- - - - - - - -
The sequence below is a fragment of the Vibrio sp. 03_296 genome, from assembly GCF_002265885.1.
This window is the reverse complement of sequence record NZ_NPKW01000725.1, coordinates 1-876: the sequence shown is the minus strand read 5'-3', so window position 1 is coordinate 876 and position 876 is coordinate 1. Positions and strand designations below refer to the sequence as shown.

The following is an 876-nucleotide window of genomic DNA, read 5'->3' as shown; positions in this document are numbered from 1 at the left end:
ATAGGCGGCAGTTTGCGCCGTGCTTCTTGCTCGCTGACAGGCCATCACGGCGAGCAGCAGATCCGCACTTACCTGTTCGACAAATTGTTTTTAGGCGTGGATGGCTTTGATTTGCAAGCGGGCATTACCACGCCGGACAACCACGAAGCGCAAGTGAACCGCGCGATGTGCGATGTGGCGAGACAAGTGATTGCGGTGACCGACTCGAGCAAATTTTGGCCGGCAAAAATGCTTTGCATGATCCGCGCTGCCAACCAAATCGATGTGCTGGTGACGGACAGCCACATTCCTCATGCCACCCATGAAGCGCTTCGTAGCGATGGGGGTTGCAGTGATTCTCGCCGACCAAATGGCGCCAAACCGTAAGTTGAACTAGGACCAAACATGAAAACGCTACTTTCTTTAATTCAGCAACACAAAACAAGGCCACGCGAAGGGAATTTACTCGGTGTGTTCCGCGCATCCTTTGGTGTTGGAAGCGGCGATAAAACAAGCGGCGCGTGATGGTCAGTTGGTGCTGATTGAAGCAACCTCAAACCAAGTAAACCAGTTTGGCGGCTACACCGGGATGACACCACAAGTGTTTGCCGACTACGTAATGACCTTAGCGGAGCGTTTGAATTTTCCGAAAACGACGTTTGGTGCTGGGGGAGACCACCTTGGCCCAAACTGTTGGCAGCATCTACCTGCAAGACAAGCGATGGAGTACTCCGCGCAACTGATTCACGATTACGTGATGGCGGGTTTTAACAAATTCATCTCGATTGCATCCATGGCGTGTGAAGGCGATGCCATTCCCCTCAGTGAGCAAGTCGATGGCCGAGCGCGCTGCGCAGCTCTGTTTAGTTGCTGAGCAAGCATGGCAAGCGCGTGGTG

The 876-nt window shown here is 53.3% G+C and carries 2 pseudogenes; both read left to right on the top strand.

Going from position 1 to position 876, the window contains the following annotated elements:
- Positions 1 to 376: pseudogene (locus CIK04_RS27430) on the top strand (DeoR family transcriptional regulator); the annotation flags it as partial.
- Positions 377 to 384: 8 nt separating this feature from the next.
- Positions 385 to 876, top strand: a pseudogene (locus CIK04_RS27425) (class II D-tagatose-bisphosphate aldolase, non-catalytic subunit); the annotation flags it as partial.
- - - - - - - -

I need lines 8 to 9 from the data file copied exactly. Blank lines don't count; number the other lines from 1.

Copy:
- Positions 377 to 384: 8 nt separating this feature from the next.
- Positions 385 to 876, top strand: a pseudogene (locus CIK04_RS27425) (class II D-tagatose-bisphosphate aldolase, non-catalytic subunit); the annotation flags it as partial.